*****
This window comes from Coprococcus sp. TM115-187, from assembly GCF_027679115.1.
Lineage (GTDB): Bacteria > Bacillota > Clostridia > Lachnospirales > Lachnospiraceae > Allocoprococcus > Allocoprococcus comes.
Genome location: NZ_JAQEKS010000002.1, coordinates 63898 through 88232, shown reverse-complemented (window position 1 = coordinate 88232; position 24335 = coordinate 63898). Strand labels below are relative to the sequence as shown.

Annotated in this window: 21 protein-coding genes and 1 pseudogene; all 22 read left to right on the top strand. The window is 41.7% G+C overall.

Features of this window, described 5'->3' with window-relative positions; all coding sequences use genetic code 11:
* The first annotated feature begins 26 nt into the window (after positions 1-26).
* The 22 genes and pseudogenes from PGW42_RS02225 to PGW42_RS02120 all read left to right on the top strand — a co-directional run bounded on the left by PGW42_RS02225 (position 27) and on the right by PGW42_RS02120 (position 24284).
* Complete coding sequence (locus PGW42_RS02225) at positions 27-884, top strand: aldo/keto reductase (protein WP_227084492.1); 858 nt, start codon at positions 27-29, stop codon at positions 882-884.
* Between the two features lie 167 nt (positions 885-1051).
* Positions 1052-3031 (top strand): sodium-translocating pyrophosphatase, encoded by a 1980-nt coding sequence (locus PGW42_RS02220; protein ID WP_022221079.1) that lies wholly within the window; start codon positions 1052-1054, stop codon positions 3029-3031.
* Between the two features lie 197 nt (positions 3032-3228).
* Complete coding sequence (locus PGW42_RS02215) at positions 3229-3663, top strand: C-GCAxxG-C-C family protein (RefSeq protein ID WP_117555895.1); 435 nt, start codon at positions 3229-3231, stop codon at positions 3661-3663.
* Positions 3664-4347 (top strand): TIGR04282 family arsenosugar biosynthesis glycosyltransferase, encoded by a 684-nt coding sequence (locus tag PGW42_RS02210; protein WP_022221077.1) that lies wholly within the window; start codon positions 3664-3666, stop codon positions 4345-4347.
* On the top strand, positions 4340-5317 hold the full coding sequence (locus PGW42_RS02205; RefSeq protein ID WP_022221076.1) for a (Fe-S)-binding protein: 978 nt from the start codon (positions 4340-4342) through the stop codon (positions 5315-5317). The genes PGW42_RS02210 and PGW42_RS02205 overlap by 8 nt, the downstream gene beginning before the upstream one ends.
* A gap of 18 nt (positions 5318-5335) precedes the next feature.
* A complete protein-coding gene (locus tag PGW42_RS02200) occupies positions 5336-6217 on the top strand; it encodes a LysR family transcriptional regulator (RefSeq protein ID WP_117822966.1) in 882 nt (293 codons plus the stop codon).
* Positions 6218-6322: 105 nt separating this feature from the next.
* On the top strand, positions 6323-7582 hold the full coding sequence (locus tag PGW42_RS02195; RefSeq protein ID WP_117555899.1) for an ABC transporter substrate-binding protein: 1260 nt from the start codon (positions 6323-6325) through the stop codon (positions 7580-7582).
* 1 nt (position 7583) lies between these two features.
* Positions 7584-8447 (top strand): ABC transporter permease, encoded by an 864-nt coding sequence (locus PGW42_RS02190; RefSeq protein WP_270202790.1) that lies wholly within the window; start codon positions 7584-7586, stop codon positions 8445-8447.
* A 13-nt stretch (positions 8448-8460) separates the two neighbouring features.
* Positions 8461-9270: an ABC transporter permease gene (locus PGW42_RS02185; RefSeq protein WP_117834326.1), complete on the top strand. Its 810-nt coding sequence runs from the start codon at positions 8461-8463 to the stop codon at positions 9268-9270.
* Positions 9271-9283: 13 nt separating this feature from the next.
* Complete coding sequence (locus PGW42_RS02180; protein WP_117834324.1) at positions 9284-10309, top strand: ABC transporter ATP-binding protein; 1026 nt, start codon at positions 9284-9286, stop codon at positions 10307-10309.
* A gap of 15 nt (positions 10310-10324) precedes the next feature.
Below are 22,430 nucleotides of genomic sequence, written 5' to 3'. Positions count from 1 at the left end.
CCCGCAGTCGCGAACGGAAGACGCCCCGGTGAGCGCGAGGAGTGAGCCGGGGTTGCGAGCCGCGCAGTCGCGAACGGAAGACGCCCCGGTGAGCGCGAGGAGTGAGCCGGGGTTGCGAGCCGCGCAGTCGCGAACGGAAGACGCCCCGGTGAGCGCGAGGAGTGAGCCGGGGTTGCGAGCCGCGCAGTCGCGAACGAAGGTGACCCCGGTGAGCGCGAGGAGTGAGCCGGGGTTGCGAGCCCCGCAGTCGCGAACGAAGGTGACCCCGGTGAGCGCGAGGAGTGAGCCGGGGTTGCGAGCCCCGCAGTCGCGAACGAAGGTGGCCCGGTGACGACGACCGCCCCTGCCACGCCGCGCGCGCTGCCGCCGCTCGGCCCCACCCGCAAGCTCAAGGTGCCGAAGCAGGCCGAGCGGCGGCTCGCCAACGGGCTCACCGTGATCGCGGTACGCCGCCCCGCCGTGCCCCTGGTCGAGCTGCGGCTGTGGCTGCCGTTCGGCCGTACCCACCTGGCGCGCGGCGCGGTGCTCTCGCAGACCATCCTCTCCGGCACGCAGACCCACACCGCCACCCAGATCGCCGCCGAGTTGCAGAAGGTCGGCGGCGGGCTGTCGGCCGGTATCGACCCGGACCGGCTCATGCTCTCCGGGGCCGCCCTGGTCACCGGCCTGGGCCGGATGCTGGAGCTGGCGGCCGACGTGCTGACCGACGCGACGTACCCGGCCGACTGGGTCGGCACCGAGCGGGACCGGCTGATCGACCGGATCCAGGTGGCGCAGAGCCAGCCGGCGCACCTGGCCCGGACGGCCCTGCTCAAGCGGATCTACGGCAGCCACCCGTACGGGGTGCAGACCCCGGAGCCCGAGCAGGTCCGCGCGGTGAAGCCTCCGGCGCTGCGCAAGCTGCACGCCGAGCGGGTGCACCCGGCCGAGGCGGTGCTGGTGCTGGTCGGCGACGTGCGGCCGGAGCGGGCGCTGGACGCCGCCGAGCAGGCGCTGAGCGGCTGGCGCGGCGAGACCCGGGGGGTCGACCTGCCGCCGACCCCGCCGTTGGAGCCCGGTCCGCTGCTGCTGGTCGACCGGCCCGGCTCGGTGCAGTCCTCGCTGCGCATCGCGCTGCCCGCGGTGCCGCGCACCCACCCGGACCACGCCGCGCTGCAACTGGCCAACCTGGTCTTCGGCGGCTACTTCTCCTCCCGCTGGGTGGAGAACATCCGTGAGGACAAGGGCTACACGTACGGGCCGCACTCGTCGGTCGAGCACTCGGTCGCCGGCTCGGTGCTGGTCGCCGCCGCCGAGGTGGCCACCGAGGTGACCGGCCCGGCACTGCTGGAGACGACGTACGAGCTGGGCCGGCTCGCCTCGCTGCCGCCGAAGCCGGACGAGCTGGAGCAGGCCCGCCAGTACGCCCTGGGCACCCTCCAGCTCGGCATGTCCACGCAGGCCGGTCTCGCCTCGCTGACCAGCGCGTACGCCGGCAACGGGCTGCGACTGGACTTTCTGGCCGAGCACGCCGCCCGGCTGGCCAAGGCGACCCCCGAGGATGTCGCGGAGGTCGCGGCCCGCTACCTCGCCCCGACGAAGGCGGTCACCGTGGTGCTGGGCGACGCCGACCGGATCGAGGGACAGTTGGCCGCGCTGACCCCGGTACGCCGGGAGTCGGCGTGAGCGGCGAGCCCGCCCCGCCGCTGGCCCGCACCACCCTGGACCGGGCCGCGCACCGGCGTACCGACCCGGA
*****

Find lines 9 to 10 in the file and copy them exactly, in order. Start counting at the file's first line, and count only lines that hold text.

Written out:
* Between the two features lie 167 nt (positions 885-1051).
* Positions 1052-3031 (top strand): sodium-translocating pyrophosphatase, encoded by a 1980-nt coding sequence (locus PGW42_RS02220; protein ID WP_022221079.1) that lies wholly within the window; start codon positions 1052-1054, stop codon positions 3029-3031.